"People who are unsheltered or experiencing homelessness, they had much lower rates of COVID-19 in 2020 because all of us were in our apartments, and they were outside," he said. "I got concerned when things went back to kind-of-normal, because then all of a sudden, the COVID burden that was existing in all of these apartments was back on the streets."

In December, organizers in Houston were similarly struggling to reconcile how an eviction moratorium could be allowed to end when statewide shelter-in-place orders were still in effect in Texas. The moratorium was extended, but now that federal protections have officially ended, the question of how to keep folks on the brink of eviction housed remains. 

As Birmingham activist Erica Robbins told Scalawag in 2019, that often means, "People are dying on the street for no good reason."

Robbins founded Be a Blessing Birmingham after seeing how many restrictions were placed on donated items at traditional shelters. The group provides hydration stations throughout the city and also hosts monthly supply drops.

"Sometimes it's about the little things like we do," she said. "The little hand ups—not handouts—but the hands up to help people be able to get a job. Someone might need a food handler's license. It might be a pair of shoes."

For the folks at Southern Solidarity, it's about listening to what those immediate needs are, and also playing the long-game to organize around affordable housing, a solution they'd be happy to see put their operation out of business.

In both New York and New Orleans, Arajuo said people have learned the hard way that they can't rely on the government to meet their needs. After living through a Texas freeze that knocked out power across the state for days and disrupted water supplies, I'm seeing the same sentiment—and not just from the folks you might expect to be distrustful of the government.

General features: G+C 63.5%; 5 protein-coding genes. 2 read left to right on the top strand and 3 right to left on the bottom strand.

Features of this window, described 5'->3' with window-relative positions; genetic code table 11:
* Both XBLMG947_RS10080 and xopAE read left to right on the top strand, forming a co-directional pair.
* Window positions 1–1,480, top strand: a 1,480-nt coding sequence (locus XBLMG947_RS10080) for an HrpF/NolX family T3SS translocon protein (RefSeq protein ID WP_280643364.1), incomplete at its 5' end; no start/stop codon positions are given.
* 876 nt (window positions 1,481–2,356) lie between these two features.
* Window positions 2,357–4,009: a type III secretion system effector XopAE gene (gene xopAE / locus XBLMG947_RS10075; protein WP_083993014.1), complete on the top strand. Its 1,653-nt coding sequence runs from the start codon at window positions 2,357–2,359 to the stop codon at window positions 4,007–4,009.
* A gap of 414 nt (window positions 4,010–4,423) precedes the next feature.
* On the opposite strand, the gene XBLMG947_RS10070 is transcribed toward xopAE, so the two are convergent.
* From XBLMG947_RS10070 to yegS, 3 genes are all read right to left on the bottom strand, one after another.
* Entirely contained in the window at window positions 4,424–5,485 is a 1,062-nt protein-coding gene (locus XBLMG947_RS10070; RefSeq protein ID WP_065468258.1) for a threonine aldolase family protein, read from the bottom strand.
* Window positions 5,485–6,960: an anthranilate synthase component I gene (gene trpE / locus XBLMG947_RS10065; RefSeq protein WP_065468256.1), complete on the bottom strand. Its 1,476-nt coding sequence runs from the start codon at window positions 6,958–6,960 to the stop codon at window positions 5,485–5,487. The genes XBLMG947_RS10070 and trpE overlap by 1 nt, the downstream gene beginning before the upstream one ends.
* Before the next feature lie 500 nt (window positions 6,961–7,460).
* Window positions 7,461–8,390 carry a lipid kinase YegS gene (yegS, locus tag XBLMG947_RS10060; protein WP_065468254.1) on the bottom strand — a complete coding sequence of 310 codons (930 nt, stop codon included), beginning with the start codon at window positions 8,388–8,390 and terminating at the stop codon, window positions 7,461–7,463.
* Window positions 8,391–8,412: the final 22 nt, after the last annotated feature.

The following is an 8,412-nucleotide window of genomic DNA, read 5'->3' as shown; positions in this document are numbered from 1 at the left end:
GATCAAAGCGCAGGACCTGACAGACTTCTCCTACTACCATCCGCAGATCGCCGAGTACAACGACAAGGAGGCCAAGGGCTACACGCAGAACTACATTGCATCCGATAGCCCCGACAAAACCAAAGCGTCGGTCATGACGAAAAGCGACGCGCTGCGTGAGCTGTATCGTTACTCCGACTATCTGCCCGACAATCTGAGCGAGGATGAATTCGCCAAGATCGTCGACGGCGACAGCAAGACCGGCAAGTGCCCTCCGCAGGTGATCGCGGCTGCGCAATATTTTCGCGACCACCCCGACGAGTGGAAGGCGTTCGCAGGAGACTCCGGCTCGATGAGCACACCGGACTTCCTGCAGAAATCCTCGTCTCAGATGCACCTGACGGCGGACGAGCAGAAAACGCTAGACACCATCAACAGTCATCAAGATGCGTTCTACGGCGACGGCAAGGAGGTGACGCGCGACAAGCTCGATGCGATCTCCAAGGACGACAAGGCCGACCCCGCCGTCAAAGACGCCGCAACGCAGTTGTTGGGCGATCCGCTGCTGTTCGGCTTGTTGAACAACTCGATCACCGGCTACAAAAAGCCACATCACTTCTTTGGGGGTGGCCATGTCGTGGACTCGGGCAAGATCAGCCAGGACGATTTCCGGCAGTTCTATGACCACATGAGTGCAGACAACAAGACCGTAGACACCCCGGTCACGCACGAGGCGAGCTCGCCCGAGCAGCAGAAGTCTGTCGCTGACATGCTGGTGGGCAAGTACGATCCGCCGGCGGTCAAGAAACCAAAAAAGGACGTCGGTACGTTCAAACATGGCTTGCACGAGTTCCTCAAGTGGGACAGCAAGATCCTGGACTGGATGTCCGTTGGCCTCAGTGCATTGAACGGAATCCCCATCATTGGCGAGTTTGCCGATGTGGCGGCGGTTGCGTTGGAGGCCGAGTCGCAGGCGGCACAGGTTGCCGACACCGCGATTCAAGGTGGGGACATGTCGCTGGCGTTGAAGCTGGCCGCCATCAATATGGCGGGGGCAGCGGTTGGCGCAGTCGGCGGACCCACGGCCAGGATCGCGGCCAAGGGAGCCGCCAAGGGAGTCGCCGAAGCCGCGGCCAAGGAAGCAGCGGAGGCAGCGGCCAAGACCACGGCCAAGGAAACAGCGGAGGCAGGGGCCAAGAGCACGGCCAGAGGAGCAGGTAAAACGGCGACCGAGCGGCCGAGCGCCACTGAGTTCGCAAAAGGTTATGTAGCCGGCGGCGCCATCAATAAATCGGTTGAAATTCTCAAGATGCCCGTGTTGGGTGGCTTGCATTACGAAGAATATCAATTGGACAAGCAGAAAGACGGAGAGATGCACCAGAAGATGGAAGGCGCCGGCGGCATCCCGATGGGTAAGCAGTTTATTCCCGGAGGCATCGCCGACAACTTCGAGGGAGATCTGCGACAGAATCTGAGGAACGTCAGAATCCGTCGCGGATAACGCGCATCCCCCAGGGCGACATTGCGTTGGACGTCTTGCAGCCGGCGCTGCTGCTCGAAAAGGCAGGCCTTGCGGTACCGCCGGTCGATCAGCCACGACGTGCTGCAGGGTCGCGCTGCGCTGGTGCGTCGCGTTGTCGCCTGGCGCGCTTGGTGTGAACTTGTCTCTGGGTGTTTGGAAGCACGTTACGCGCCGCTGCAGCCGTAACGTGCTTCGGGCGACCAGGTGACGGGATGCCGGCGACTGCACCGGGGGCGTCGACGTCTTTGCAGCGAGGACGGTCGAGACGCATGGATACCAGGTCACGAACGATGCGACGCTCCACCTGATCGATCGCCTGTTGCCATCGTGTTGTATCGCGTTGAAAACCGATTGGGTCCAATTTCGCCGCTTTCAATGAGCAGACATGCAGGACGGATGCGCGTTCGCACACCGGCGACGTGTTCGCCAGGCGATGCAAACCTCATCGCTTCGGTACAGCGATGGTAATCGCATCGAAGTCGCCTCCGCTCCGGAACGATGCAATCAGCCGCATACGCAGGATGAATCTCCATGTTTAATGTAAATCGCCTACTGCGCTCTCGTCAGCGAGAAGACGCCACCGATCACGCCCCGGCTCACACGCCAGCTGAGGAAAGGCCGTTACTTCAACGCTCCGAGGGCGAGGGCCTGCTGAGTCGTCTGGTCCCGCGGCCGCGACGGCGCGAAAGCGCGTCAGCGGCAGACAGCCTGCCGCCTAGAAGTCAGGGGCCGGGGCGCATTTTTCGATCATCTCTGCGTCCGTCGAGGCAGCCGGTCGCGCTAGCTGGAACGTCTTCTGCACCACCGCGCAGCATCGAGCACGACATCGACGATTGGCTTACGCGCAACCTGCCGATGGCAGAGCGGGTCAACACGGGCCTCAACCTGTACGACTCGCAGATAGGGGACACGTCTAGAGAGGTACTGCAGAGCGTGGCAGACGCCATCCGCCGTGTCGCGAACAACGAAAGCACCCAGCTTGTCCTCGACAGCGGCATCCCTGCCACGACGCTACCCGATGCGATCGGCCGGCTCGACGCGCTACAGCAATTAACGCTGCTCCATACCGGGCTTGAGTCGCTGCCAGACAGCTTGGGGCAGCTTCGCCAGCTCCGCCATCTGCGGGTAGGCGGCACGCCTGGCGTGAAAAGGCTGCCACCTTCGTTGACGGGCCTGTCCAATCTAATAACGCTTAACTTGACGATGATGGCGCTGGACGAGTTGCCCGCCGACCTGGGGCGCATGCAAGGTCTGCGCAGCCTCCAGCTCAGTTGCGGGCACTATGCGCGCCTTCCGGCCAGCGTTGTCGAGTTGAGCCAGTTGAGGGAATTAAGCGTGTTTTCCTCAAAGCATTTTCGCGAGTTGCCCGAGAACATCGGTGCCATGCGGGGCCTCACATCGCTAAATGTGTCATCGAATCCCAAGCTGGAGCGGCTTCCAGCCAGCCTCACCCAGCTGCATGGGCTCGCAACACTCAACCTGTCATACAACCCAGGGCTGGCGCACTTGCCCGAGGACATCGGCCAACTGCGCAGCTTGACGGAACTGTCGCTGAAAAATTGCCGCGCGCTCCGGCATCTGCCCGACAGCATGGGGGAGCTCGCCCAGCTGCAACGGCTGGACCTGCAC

In moments of crisis or joy, Arajuo's request is the same: "Once disasters and crises aren't occurring, people forget about the unhoused. If you've supported a mutual aid group, continue and sustain that practice so we can continue getting folks the things they need."

Breaking Through COVID is a collection of stories focused on illuminating the ways the pandemic has realigned our communities and put sharper points on the crises the South was already facing.

We understand how wide open the door has been flung for the spread of misinformation and disinformation. We understand how deep the mistrust of the media is right now, too. Help us help each other. Tell us about the radical Southerners doing this work in your community. Especially in places without formal organizing infrastructure, how can we adapt some of their lessons in our own communities? Let us know.

breaking through covid

Sarah Glen is a journalist who loves community building, product strategy, and helping people. She grew up in North Carolina, spent five years in Brooklyn, and now lives in Austin, Texas—where she's probably sipping a cold brew on the porch and thinking about her to-read list.